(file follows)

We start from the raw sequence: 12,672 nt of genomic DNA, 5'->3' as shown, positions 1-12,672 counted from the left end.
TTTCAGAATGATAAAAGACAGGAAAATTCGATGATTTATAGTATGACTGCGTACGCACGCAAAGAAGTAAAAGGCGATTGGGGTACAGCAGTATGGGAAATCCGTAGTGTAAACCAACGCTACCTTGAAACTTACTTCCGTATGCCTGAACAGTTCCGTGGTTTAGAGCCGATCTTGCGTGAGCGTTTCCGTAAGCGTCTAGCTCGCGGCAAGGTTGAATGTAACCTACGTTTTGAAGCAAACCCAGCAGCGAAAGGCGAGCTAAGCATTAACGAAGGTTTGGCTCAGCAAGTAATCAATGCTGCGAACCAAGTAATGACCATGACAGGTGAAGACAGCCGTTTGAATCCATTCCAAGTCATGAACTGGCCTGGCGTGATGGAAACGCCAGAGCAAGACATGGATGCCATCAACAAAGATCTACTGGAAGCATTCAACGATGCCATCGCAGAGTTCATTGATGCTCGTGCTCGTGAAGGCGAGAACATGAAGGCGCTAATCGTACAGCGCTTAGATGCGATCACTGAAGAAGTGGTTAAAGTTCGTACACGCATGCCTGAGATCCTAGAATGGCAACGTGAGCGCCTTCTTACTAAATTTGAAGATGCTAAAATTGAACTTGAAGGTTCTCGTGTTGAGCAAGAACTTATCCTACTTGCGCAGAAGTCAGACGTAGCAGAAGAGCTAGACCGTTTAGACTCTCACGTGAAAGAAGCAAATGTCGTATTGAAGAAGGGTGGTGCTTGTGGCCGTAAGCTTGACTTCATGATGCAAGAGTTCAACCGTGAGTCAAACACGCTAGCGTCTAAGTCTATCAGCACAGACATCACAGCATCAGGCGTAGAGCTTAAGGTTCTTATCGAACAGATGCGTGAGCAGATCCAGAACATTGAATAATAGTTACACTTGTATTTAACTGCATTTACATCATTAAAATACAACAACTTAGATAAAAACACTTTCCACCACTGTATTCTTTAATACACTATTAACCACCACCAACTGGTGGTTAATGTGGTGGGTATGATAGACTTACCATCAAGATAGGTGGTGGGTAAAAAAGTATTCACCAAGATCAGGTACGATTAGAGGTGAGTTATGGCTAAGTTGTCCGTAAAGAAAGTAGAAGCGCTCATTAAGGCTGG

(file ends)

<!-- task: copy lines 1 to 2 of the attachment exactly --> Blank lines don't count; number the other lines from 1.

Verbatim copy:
We start from the raw sequence: 12,672 nt of genomic DNA, 5'->3' as shown, positions 1-12,672 counted from the left end.
TTTCAGAATGATAAAAGACAGGAAAATTCGATGATTTATAGTATGACTGCGTACGCACGCAAAGAAGTAAAAGGCGATTGGGGTACAGCAGTATGGGAAATCCGTAGTGTAAACCAACGCTACCTTGAAACTTACTTCCGTATGCCTGAACAGTTCCGTGGTTTAGAGCCGATCTTGCGTGAGCGTTTCCGTAAGCGTCTAGCTCGCGGCAAGGTTGAATGTAACCTACGTTTTGAAGCAAACCCAGCAGCGAAAGGCGAGCTAAGCATTAACGAAGGTTTGGCTCAGCAAGTAATCAATGCTGCGAACCAAGTAATGACCATGACAGGTGAAGACAGCCGTTTGAATCCATTCCAAGTCATGAACTGGCCTGGCGTGATGGAAACGCCAGAGCAAGACATGGATGCCATCAACAAAGATCTACTGGAAGCATTCAACGATGCCATCGCAGAGTTCATTGATGCTCGTGCTCGTGAAGGCGAGAACATGAAGGCGCTAATCGTACAGCGCTTAGATGCGATCACTGAAGAAGTGGTTAAAGTTCGTACACGCATGCCTGAGATCCTAGAATGGCAACGTGAGCGCCTTCTTACTAAATTTGAAGATGCTAAAATTGAACTTGAAGGTTCTCGTGTTGAGCAAGAACTTATCCTACTTGCGCAGAAGTCAGACGTAGCAGAAGAGCTAGACCGTTTAGACTCTCACGTGAAAGAAGCAAATGTCGTATTGAAGAAGGGTGGTGCTTGTGGCCGTAAGCTTGACTTCATGATGCAAGAGTTCAACCGTGAGTCAAACACGCTAGCGTCTAAGTCTATCAGCACAGACATCACAGCATCAGGCGTAGAGCTTAAGGTTCTTATCGAACAGATGCGTGAGCAGATCCAGAACATTGAATAATAGTTACACTTGTATTTAACTGCATTTACATCATTAAAATACAACAACTTAGATAAAAACACTTTCCACCACTGTATTCTTTAATACACTATTAACCACCACCAACTGGTGGTTAATGTGGTGGGTATGATAGACTTACCATCAAGATAGGTGGTGGGTAAAAAAGTATTCACCAAGATCAGGTACGATTAGAGGTGAGTTATGGCTAAGTTGTCCGTAAAGAAAGTAGAAGCGCTCATTAAGGCTGG